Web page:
U2's latest album, No Line on the Horizon, has joined the thousands of releases each year that find their way onto file-sharing sites before they make it to the shops--this despite an unprecedented secrecy campaign coordinated by the band's manager Paul McGuinness.
McGuinness, who has recently blamed Steve Jobs, Bill Gates, and everyone else who shares the "hippy values" of Silicon Valley for growing rich off of piracy, had hoped that he could spare U2's new album from a "premature" release. No advance copies of the CD were sent out to reviewers. Instead, McGuinness organised a massive campaign of "private listening" parties where journalists and music reviewers were invited to hear the album, after having had any possible recording devices--including mobile phones--removed from their persons.
Techdirt speculates that this will have meant that fewer reviewers will have had the opportunity to hear the album prior to its release. It is also possible that the lack of trust in reviewers shown by U2's management will leave a negative impression in their minds. So, fewer reviews will be available to the public prior to the album's official release, and those reviews that do appear may not be as "positive" as they otherwise would have been: even if the reviewers are not consciously letting themselves be affected by the way they have been treated, it is probably impossible for them not to be affected in some way negatively.
And, as usual, all the precautions have come to nought.
According to Torrentfreak, the album was downloaded more than 100,000 times in the first ten hours of the leak.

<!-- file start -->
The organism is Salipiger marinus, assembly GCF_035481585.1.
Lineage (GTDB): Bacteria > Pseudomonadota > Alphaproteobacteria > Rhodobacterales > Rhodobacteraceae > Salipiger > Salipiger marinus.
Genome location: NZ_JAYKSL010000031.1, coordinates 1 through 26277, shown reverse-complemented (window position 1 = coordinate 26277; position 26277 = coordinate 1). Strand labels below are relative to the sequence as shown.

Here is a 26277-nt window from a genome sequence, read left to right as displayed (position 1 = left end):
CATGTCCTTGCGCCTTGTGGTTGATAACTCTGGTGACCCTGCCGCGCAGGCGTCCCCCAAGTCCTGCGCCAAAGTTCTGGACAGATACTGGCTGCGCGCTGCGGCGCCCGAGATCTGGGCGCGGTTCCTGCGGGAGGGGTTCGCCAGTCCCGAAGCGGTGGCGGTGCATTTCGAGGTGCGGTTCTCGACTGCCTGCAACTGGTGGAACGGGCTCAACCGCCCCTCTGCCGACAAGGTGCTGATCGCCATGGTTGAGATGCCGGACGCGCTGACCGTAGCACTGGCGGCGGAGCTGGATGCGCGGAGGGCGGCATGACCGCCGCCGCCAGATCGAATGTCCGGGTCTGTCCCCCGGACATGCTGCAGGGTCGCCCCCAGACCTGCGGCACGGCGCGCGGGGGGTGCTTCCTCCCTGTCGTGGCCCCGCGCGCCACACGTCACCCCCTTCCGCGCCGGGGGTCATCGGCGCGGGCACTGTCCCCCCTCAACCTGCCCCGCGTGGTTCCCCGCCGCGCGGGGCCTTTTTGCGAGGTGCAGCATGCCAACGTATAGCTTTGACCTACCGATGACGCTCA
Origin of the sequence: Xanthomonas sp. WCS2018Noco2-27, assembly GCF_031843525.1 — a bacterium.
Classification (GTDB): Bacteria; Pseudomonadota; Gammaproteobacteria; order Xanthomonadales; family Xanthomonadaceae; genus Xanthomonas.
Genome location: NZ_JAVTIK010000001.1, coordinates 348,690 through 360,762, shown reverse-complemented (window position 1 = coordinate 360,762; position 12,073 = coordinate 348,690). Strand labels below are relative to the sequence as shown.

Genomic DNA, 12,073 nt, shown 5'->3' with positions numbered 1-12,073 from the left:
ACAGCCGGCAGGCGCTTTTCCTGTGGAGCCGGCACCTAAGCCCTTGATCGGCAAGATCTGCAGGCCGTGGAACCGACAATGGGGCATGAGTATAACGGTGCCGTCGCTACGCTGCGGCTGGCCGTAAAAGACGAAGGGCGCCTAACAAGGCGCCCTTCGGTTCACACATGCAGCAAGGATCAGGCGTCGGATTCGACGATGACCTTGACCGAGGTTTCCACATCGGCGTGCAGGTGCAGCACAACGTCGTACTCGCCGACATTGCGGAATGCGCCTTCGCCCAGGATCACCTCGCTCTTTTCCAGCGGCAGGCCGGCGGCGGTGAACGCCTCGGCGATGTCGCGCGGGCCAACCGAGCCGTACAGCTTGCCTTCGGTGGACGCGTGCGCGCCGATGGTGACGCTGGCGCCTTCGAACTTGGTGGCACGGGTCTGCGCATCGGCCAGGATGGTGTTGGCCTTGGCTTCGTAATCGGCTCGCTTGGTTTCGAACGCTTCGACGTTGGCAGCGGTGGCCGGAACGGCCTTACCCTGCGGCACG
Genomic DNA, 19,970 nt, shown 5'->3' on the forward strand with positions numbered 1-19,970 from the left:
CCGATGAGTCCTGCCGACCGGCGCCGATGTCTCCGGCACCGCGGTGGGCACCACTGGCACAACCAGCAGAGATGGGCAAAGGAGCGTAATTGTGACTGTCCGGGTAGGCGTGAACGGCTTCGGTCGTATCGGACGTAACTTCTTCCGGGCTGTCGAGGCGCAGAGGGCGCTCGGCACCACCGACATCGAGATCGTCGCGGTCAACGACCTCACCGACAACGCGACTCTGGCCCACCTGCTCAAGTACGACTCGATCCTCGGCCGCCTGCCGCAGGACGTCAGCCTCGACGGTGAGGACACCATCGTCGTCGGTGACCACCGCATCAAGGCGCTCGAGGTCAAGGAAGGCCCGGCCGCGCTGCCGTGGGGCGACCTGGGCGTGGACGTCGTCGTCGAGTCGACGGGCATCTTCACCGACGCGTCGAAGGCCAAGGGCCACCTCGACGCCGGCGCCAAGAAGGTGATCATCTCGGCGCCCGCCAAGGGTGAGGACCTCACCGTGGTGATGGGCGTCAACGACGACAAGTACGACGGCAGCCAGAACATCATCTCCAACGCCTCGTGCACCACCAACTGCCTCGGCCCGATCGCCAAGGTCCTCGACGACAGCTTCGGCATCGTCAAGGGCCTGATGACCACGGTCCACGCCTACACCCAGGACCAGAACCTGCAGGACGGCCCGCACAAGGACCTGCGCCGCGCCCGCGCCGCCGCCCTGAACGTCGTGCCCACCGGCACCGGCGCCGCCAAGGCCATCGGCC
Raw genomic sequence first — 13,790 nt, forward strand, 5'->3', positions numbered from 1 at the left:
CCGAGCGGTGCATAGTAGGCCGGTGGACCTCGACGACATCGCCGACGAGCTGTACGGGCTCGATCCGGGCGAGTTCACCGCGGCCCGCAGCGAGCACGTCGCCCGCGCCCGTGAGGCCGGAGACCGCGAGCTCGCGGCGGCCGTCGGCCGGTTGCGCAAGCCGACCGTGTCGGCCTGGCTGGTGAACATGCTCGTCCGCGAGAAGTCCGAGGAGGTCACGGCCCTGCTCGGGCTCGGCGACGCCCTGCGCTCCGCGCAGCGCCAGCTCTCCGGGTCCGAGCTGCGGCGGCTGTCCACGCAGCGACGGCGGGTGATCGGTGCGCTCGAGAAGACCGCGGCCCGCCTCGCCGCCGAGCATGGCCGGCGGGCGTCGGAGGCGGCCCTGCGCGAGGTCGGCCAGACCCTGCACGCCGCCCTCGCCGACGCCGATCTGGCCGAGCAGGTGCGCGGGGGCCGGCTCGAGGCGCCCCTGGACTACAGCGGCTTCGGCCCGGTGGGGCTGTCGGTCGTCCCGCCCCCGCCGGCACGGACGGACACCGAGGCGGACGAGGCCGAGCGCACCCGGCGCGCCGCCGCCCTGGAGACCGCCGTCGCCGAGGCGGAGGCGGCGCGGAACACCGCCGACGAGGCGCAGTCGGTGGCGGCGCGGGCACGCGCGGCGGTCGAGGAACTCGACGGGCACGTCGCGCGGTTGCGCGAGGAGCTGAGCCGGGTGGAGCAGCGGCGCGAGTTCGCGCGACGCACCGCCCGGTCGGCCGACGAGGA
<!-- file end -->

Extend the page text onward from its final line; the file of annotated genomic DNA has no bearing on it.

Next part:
The Brisbane Times reports that, for those with a little patience and a disdain for infringing other people's copyrights, the album will be released in a number of formats--two CD versions, a 180-gram vinyl version, and a deluxe box set complete with 64-page magazine and access to a special film. It is certainly true that millions of fans will buy one or more of these releases, but, as always, the "damage" done to an album launch by its premature release on file-sharing networks is impossible to gauge with any accuracy.
It is uncertain what effect the leak will have on the ongoing Pirate Bay trial in Sweden, but the events surrounding it--including the tight but ultimately flawed security operation mounted in the weeks and months up to now--could well be raised by the prosecution to highlight the scale and intransigent nature of the problem of copyright infringement on the Internet.
No Line on the Horizon will be legitimately released for public purchase in Ireland on 27 February and a few days later in the rest of the world.
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